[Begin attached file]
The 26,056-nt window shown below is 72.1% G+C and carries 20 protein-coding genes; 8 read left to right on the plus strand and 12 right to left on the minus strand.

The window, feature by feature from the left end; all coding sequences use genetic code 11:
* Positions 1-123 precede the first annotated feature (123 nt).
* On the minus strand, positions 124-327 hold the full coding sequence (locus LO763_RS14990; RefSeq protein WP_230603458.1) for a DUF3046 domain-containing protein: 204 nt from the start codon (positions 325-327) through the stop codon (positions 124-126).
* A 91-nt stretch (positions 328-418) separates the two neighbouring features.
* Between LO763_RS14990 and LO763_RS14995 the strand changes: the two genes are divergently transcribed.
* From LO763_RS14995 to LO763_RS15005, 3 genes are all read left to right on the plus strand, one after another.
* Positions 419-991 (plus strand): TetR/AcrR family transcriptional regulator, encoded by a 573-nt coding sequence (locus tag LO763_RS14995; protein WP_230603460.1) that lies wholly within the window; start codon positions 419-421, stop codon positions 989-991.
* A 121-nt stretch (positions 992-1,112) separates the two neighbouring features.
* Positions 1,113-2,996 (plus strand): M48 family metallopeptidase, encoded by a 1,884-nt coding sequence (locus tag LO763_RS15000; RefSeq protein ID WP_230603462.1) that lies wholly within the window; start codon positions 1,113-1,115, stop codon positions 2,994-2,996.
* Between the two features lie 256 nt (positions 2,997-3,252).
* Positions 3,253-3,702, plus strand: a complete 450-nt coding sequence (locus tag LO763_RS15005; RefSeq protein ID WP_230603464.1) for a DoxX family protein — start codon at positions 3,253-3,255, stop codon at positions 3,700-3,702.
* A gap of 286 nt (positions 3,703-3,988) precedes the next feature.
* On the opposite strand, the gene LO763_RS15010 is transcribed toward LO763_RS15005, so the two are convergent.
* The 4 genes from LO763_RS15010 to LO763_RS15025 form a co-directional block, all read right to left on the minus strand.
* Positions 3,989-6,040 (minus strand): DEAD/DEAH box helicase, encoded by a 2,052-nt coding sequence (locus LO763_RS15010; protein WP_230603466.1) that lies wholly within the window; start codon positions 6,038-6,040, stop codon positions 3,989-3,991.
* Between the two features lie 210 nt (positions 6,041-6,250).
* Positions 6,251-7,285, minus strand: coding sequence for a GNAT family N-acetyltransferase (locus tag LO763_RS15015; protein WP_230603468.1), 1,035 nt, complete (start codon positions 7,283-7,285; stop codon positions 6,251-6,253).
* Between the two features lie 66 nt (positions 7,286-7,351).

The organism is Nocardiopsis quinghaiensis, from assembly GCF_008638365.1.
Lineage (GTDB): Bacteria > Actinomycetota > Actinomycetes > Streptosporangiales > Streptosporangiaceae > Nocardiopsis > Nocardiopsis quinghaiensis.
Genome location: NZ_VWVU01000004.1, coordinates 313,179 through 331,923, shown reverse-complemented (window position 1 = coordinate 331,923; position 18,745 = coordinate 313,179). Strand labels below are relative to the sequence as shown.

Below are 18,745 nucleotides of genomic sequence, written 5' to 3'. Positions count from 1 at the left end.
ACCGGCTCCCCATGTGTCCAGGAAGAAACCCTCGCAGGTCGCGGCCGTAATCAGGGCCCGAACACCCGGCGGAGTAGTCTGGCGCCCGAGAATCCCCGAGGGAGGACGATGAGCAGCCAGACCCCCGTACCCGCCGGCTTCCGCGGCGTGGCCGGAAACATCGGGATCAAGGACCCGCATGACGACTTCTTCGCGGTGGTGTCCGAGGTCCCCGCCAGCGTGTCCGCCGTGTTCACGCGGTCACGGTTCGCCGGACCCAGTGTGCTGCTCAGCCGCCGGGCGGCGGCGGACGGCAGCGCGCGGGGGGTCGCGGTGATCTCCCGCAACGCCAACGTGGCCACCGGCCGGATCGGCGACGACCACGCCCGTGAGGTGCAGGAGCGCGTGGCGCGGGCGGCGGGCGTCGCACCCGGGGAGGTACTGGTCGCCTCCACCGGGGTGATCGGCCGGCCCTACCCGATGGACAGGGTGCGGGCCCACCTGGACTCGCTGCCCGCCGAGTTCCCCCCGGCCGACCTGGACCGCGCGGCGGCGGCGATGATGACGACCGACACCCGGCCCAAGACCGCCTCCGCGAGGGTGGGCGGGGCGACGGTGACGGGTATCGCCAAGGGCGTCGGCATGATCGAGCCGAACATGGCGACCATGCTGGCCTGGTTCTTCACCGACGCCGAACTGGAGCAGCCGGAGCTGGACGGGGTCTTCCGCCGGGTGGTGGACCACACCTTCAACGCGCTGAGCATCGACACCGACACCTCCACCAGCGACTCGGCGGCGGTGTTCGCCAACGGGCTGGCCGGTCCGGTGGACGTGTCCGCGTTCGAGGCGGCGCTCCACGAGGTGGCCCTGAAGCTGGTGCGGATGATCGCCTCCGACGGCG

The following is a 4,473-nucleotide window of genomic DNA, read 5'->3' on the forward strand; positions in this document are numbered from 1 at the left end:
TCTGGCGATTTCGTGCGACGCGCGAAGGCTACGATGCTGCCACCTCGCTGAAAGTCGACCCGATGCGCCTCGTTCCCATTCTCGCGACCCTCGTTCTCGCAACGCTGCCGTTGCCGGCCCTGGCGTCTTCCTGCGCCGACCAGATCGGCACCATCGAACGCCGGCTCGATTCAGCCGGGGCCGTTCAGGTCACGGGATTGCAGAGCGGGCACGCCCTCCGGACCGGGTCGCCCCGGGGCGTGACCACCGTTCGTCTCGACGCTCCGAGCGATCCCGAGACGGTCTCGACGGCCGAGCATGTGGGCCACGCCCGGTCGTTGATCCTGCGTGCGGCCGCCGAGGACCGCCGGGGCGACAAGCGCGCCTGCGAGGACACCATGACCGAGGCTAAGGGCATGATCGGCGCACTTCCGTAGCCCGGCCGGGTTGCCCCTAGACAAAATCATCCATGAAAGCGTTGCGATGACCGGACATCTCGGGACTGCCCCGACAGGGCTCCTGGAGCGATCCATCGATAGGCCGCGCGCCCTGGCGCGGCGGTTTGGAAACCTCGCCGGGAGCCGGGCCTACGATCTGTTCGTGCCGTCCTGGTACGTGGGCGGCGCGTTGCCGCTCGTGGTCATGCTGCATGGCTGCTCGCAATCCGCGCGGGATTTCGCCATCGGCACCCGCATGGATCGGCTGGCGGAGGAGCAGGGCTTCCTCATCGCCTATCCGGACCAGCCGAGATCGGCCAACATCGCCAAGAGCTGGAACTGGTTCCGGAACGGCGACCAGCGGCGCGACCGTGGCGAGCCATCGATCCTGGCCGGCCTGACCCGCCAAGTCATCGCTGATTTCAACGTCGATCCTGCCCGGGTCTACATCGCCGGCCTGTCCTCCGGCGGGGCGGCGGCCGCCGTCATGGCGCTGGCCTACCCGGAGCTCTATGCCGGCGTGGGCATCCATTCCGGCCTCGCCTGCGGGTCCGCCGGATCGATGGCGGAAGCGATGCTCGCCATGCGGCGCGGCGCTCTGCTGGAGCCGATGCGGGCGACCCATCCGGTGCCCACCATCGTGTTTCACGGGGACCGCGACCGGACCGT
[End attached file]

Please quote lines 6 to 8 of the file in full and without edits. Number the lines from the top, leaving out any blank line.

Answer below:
* Between LO763_RS14990 and LO763_RS14995 the strand changes: the two genes are divergently transcribed.
* From LO763_RS14995 to LO763_RS15005, 3 genes are all read left to right on the plus strand, one after another.
* Positions 419-991 (plus strand): TetR/AcrR family transcriptional regulator, encoded by a 573-nt coding sequence (locus tag LO763_RS14995; protein WP_230603460.1) that lies wholly within the window; start codon positions 419-421, stop codon positions 989-991.